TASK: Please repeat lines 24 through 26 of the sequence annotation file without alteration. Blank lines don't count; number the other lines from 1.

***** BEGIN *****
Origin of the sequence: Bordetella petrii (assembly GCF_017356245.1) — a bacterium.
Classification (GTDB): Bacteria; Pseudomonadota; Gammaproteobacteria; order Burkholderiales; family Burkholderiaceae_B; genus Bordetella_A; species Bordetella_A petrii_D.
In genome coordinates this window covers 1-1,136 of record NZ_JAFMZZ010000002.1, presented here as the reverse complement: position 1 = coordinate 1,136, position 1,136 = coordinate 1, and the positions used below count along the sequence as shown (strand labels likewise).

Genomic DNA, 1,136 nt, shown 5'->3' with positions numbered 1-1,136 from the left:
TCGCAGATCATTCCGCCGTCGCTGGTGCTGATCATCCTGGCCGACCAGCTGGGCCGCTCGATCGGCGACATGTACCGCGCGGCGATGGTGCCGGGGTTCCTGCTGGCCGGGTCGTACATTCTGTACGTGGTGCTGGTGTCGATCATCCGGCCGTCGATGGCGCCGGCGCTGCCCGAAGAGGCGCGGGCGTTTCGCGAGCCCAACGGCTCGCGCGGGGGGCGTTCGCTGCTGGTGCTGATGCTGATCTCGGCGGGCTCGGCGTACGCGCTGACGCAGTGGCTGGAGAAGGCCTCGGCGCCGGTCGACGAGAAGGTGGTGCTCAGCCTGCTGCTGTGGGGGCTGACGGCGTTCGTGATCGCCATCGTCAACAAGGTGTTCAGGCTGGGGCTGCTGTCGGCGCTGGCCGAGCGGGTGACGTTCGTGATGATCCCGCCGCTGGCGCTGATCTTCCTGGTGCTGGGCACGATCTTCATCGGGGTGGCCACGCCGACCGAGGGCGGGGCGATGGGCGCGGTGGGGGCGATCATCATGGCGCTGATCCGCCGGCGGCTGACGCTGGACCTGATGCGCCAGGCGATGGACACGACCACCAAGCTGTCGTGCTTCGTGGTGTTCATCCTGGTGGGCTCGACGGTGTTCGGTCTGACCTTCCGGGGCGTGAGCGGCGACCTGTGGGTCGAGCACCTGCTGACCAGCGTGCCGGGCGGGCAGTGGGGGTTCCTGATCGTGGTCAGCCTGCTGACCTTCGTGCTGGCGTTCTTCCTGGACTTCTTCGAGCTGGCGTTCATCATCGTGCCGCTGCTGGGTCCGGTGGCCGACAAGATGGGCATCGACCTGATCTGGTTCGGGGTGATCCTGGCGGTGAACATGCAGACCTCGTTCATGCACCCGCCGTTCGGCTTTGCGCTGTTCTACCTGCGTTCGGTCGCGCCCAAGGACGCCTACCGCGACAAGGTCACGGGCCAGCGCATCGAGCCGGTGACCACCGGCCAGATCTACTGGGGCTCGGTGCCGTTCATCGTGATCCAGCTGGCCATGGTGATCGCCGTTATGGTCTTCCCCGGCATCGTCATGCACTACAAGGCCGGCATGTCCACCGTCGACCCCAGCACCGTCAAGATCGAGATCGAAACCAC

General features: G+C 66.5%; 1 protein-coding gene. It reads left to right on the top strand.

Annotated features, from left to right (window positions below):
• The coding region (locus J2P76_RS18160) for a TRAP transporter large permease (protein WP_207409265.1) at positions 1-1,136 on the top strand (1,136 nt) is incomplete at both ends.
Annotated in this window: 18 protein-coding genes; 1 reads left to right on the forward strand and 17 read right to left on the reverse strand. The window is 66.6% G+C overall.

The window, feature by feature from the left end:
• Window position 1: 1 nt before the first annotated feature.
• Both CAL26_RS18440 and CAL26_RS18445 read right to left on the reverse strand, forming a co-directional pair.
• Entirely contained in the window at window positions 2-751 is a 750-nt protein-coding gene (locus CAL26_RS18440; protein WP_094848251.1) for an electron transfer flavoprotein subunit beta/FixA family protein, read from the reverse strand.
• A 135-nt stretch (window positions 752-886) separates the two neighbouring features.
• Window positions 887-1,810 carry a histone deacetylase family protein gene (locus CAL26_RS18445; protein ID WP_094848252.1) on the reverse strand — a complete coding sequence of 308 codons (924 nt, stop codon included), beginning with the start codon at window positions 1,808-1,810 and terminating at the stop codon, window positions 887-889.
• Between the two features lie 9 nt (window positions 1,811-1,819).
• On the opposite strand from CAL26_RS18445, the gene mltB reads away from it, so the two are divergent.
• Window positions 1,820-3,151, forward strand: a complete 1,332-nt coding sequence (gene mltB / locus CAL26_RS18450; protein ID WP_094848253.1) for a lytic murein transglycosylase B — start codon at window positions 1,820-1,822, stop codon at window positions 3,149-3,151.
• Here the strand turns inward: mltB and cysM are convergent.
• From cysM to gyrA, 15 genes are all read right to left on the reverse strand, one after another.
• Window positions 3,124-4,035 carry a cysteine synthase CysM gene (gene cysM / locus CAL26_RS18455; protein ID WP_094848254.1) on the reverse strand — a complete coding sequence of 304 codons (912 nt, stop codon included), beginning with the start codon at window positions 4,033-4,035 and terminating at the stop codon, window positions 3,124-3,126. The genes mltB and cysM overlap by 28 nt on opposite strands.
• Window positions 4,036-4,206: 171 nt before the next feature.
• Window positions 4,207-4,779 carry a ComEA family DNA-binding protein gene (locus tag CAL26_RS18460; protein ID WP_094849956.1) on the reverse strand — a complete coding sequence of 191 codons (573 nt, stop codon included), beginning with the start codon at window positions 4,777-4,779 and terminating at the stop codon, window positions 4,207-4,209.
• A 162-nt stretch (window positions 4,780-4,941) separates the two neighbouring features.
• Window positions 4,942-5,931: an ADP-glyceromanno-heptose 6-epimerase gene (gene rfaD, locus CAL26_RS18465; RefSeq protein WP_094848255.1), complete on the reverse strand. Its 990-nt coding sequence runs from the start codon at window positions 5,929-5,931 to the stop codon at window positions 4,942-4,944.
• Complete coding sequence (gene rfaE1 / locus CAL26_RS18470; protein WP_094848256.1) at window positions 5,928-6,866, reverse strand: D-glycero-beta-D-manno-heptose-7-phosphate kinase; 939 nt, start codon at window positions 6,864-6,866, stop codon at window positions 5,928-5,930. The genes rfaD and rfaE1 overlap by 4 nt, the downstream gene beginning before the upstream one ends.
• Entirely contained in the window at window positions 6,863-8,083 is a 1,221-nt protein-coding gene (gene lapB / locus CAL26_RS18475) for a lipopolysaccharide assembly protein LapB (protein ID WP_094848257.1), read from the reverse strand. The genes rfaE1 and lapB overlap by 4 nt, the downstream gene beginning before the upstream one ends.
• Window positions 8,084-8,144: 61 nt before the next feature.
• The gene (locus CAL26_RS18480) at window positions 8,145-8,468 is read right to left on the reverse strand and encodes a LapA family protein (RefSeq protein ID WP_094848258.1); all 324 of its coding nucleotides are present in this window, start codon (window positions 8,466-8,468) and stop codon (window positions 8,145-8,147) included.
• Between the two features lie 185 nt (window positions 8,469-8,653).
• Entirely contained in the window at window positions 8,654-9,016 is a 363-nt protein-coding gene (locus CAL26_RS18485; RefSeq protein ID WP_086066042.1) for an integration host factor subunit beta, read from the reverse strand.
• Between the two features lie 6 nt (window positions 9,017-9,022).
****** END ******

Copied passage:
• A 162-nt stretch (window positions 4,780-4,941) separates the two neighbouring features.
• Window positions 4,942-5,931: an ADP-glyceromanno-heptose 6-epimerase gene (gene rfaD, locus CAL26_RS18465; RefSeq protein WP_094848255.1), complete on the reverse strand. Its 990-nt coding sequence runs from the start codon at window positions 5,929-5,931 to the stop codon at window positions 4,942-4,944.
• Complete coding sequence (gene rfaE1 / locus CAL26_RS18470; protein WP_094848256.1) at window positions 5,928-6,866, reverse strand: D-glycero-beta-D-manno-heptose-7-phosphate kinase; 939 nt, start codon at window positions 6,864-6,866, stop codon at window positions 5,928-5,930. The genes rfaD and rfaE1 overlap by 4 nt, the downstream gene beginning before the upstream one ends.